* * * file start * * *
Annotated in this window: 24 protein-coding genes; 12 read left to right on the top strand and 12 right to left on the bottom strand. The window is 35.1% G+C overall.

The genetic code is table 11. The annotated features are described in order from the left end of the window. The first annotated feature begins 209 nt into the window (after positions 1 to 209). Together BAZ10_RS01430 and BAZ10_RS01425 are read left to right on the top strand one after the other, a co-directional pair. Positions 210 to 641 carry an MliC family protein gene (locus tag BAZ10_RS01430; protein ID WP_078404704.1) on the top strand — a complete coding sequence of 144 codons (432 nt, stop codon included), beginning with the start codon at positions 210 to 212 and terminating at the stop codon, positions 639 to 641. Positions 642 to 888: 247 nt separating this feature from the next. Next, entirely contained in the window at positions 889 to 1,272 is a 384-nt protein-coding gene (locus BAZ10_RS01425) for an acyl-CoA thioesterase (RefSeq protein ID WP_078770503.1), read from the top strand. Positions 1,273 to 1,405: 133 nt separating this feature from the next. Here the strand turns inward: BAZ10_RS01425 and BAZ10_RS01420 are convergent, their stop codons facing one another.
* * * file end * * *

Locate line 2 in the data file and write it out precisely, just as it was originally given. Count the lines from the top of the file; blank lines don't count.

The genetic code is table 11. The annotated features are described in order from the left end of the window. The first annotated feature begins 209 nt into the window (after positions 1 to 209). Together BAZ10_RS01430 and BAZ10_RS01425 are read left to right on the top strand one after the other, a co-directional pair. Positions 210 to 641 carry an MliC family protein gene (locus tag BAZ10_RS01430; protein ID WP_078404704.1) on the top strand — a complete coding sequence of 144 codons (432 nt, stop codon included), beginning with the start codon at positions 210 to 212 and terminating at the stop codon, positions 639 to 641. Positions 642 to 888: 247 nt separating this feature from the next. Next, entirely contained in the window at positions 889 to 1,272 is a 384-nt protein-coding gene (locus BAZ10_RS01425) for an acyl-CoA thioesterase (RefSeq protein ID WP_078770503.1), read from the top strand. Positions 1,273 to 1,405: 133 nt separating this feature from the next. Here the strand turns inward: BAZ10_RS01425 and BAZ10_RS01420 are convergent, their stop codons facing one another.